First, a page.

Despite the use of antibiotics according to the availability and physician's preference, it was found in the analysis that majority were in accordance with GOLD criteria recommendations. [5] The GOLD committee had recommended the stratification of patients with acute exacerbation of COPD into three groups, Group A, Group B and Group C for prescribing the antibiotic use. Group A were to be prescribed oral antibiotics of the beta lactams, tetracyclines, macrolides; Group B to receive parenteral or oral antibiotics. Group C were to receive antipseudomonas treatment. It was found in the study that out of the patients coming under Group A, who received oral antibiotics, 71.4% received macrolides and 28.6% received beta lactam, which was in concordance with the GOLD guidelines. Group B received treatment, which was almost similar to the GOLD guidelines. However, the use of gentamicin by 40% of the patients was not in accordance with the guidelines. All of the patients in the Group C were treated with fluoroquinolones in high dose. But they also received cefotaxime (67%) and gentamicin (67%) which was probably for the coverage of other gram positive and Gram-negative organisms.

Despite the rampant use of methylxanthines, the predicted adverse effects of these drugs did not occur in the institution of our study. The main adverse effects noted were dry mouth in approximately 15% of individuals and bad taste (10%). However, these individuals were also receiving anticholinergics, which was a confounding factor. The subsequent main adverse effects were tremor (10%) and nausea/vomiting (7.5%), and their incidence were lower than the previous studies. [18] Tremor might have been due to the use of β-agonists in all these patients. So the predicted adverse effects of methylxanthines according to the Cochrane review and GOLD expert committee did not occur in the population of the study. Diarrhea which was reported by 7.5% patients may be associated with the use of antibiotics, and this was almost similar to the previous study. [20] However, awareness and understanding of COPD need to increase, especially in primary-care settings where the majority of undiagnosed patients with COPD will initially be seen and most of the patient care administered. Health care providers must therefore be committed to disseminating and implementing evidence-based guidelines into their everyday clinical practices if the current trends of increased morbidity and mortality associated with COPD are to be reversed. [21]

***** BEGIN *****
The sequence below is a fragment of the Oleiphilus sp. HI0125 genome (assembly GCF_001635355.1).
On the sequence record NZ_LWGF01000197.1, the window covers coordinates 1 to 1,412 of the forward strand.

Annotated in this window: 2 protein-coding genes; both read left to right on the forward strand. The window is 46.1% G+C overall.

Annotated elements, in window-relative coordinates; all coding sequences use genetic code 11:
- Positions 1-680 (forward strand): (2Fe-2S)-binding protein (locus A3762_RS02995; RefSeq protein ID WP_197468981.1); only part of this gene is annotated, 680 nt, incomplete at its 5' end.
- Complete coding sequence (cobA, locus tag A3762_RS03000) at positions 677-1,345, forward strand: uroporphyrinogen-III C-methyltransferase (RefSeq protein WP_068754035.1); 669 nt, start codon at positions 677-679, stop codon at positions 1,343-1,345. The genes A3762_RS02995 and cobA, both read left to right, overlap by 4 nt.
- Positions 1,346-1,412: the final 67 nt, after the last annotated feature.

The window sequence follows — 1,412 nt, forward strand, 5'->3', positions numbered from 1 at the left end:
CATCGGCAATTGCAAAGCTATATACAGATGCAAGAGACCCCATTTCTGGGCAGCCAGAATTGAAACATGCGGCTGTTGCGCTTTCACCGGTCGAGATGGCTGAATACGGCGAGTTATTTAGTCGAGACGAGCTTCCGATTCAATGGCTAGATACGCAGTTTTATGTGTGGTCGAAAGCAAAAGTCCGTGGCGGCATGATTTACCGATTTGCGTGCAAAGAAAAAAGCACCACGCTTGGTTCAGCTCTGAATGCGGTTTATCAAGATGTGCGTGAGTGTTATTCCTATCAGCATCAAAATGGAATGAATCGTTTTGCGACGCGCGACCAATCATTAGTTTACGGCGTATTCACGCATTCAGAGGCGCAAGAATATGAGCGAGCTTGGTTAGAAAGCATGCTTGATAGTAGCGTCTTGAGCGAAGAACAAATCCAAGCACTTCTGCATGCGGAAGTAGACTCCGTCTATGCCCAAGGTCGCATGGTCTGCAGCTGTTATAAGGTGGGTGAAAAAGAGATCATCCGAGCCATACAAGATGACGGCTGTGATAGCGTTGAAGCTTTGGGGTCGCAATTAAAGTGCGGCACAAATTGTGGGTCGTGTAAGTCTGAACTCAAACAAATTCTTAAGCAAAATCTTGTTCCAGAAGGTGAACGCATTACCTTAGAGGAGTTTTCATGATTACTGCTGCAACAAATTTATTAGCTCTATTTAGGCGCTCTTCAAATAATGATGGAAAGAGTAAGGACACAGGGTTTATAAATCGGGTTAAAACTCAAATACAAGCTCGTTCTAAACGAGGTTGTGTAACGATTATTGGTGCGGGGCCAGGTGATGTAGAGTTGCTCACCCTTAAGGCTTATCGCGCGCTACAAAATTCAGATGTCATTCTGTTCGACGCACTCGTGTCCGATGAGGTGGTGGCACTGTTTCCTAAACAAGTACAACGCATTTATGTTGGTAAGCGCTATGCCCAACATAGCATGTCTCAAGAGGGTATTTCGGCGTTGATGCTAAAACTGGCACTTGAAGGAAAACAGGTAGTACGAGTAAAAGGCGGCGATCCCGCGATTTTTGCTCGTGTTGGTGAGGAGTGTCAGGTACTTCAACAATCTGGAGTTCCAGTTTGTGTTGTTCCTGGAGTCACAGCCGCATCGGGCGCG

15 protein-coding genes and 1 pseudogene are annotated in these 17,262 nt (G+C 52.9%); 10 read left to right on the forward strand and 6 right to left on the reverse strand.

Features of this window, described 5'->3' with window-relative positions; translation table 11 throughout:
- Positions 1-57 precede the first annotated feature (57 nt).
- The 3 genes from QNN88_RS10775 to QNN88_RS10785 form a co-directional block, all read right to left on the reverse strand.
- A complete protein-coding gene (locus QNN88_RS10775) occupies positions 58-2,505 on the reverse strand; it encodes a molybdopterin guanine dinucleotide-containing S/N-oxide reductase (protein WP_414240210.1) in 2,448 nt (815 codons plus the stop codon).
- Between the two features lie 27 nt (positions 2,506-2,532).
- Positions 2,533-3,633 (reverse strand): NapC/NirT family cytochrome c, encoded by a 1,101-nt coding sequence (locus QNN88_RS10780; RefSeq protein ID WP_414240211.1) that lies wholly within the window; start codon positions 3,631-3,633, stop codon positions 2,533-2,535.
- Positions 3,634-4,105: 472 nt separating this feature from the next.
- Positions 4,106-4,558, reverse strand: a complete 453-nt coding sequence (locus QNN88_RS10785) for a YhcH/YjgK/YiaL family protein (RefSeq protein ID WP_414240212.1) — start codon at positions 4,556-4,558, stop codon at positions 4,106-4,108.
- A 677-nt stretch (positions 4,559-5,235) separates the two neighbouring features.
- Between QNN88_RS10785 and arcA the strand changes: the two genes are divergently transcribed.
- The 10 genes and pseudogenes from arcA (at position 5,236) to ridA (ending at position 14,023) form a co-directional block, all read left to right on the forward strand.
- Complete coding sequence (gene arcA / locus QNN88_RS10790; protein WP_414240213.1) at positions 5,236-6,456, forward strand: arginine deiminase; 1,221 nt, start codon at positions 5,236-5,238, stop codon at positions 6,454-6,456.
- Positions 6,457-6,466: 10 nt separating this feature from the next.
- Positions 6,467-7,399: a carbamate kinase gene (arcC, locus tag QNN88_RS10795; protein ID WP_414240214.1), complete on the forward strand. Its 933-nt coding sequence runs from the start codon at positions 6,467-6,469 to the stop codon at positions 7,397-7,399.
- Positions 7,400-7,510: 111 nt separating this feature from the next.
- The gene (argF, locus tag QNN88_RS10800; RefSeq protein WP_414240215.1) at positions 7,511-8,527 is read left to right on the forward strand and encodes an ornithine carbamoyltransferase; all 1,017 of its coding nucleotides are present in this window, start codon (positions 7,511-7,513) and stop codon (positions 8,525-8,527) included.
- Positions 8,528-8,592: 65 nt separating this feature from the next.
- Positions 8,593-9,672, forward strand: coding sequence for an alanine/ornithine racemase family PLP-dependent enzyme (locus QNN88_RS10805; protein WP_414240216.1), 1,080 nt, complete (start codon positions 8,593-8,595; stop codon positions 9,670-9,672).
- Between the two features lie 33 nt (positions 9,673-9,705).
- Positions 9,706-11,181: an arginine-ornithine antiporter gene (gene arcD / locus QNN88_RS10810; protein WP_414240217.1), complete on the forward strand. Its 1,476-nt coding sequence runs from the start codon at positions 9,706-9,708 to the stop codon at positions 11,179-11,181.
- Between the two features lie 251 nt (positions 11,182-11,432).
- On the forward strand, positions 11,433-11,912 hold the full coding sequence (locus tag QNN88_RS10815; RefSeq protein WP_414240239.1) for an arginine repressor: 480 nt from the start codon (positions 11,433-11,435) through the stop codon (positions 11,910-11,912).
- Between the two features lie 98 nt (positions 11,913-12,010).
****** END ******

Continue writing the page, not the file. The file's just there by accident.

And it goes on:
Conclusions Top